The shortage of engineering staff and related subordinate staff in the Chandigarh Housing Board (CHB) is soon going to be met. The board of members of the Chandigarh Housing Board has approved creation of 52 additional posts in the engineering wing.

An official of the CHB said one post of the Superintending Engineer, two posts of the Executive Engineer, eight posts of Subdivisional Engineers, three superintendents and other related posts had been sanctioned.

Based on the recommendations of the a committee constituted in March 2012, the board had approved creation of 96 posts.The case was sent to the Finance Secretary with the request for necessary approval for creation of the posts under Section 24 of the Haryana Housing Board Act, as extended to the UT.

The Finance Secretary in his communication on June 1, 2012, accepted the request of the CHB for creation of the post of Superintending Engineer and two Executive Engineers along with the necessary staff.

However, it was later realised that the sanction for the minimum supporting staff had to be taken. Accordingly, the CHB again revised its proposal and demanded 52 additional posts.

The same has now been accepted.

Posts sanctioned

An official of the CHB said one post of the Superintending Engineer, two posts of the Executive Engineer, eight posts of Subdivisional Engineers, three superintendents and other related posts had been sanctioned



1,200 saplings planted at Chandigarh Golf Club
Tribune News Service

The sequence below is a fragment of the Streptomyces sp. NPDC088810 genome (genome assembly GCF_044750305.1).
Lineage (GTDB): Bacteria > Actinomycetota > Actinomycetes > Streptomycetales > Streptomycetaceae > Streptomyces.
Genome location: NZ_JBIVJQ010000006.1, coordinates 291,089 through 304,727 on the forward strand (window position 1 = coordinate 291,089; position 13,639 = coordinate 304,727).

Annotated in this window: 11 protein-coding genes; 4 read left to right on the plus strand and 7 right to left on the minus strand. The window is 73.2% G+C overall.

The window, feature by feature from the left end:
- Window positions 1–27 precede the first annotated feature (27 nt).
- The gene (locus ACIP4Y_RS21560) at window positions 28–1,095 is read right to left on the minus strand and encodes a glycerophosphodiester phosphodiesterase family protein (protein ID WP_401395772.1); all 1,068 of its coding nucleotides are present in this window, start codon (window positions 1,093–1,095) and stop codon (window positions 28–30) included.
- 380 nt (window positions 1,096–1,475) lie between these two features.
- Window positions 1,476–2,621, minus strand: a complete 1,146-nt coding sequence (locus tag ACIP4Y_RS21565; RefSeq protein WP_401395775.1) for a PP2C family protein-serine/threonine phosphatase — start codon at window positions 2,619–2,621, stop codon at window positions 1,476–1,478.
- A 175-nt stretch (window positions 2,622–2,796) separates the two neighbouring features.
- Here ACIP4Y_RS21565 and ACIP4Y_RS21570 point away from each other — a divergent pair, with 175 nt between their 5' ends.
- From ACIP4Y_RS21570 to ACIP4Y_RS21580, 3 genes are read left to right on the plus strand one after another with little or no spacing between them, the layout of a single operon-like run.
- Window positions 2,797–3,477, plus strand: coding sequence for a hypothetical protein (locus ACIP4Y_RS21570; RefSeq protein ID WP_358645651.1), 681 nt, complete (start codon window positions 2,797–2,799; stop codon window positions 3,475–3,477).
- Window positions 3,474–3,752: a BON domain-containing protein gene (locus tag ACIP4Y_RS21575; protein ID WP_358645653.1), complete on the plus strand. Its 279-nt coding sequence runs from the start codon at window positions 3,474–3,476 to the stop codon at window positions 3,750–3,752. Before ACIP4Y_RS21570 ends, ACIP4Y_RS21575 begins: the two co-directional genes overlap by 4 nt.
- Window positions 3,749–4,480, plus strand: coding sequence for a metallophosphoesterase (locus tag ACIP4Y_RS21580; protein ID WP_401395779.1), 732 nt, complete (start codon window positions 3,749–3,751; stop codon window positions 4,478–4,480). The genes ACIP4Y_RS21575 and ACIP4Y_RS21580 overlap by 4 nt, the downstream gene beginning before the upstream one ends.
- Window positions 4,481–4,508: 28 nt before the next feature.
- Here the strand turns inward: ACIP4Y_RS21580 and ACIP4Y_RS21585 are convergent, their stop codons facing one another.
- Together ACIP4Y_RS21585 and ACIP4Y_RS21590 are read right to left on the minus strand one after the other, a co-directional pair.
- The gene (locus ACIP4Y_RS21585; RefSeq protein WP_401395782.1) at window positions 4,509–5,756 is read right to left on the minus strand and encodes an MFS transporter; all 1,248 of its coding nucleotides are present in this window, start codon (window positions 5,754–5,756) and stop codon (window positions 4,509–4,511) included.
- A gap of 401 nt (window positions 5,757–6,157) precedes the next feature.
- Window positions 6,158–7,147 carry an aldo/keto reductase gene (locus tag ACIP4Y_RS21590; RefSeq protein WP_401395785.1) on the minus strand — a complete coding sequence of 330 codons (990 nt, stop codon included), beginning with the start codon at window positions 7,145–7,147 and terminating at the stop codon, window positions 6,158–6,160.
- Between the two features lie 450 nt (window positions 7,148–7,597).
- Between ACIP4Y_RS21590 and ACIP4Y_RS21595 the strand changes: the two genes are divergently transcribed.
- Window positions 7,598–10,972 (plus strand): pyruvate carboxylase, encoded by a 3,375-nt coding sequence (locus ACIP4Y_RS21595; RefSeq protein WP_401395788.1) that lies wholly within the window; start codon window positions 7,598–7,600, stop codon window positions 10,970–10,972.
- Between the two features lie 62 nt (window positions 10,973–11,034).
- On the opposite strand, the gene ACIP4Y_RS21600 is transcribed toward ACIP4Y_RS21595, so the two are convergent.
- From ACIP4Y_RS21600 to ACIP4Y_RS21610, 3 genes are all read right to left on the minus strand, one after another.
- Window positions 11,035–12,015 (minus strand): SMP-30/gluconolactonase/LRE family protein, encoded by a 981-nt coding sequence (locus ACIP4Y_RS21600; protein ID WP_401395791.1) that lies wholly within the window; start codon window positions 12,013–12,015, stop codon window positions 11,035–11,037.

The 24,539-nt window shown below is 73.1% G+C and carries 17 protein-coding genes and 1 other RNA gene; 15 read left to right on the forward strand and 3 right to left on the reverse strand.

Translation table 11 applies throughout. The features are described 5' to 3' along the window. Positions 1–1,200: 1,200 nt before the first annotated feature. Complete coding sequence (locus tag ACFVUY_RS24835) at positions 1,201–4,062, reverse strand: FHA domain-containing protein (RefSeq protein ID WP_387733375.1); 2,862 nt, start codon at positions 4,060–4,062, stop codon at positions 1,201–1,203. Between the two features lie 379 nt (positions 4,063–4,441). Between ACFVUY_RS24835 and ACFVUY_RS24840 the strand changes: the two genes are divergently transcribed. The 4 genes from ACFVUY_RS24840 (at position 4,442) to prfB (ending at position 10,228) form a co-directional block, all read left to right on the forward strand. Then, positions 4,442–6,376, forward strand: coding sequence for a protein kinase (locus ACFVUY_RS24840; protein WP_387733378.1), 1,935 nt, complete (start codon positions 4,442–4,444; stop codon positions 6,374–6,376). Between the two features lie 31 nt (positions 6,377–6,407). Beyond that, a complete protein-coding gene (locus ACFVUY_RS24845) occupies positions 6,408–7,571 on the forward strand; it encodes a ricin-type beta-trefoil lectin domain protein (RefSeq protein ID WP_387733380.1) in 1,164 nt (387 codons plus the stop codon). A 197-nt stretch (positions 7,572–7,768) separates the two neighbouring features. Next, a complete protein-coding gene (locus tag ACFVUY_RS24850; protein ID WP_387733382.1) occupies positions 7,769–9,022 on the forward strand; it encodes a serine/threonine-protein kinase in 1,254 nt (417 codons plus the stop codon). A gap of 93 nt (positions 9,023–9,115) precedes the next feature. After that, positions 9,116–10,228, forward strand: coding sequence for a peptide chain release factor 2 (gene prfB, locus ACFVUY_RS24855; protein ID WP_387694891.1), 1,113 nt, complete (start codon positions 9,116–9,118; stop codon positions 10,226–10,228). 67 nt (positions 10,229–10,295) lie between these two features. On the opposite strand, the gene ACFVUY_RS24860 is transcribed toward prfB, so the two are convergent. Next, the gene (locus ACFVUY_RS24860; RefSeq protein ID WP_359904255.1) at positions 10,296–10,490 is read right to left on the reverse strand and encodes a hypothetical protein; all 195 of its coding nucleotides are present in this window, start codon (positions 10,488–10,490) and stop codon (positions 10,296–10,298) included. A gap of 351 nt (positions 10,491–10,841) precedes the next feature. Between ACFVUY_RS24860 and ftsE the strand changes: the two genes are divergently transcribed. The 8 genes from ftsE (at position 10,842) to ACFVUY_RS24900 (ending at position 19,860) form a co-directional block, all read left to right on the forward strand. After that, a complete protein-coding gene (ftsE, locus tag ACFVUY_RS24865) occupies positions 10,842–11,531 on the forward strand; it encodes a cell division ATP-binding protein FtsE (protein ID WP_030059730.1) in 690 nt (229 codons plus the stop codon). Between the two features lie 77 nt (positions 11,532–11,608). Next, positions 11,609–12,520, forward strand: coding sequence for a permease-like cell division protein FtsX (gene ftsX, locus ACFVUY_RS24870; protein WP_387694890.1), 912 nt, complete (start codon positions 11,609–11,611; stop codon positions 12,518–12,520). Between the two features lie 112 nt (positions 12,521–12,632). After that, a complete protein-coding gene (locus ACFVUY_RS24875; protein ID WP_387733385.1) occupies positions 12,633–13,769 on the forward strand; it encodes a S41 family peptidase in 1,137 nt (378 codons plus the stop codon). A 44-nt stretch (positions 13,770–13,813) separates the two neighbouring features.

Chandigarh, July 15
In order to increase the green cover all around the golf course in the city about 1,200 saplings in the various roughs along the fairways were planted here today. The plantation drive was inaugurated by Gurinderjit Singh Sandhu, president of the Chandigarh Golf Club.

Giving details of the drive, Bobby Sandhu, captain of the course, said that different flowering, medicinal and perennial green trees were planted like alstonia scholaris, which was non-edible by animals due to its poisonous content. He said the other varieties of plants planted were bougainvillea, chakrasia, paper mullberry and silver oak. Special care had being taken while choosing the varieties of trees so that the playing conditions were not affected by fruit drop or by leaf shedding, he added.

Sandhu said that all members of the club were invited for the initiative and golfers including Manpreet Waraich, Virendra Sharma, Parvinder Singh Takkar, Anil Gakhar, Jaspal Singh Sidhu, Arvind Bajaj, Ajay Gujral, Col. Sardul Gill, Col. Navkesh Singh, Manveen Narang and many others planted a sapling each.



Prices of vegetables head north in city
Tribune News Service

Chandigarh, July 15
Prices of green vegetables have sky rocketed in the past one week. The price of potato has touched as high has Rs 25 per kg, while the price of tomato has registered four fold increase. It was being sold at Rs 60 a kg today.

The traders at Sector 26 vegetable market said the rain had damaged the tomato crop in Himachal Pradesh and the price would come down only after the supply from Gujarat and Maharahstra started after a week.

Similarly, the supply of other vegetables has been affected due to the rainy season leading to sharp increase in the prices. Lady finger priced at Rs 20 a kg a fortnight ago, is being sold at Rs 35. Tinda is available for Rs 60 against a price of Rs 40, while the price of long gourd has been doubled from Rs 17 to 35 a kg during the period. Even cabbage which cost Rs 10 and 20 for months together in the past has been priced at Rs 35 today.



Plantation drives to make Mohali green
Tribune News Service

Mohali, July 15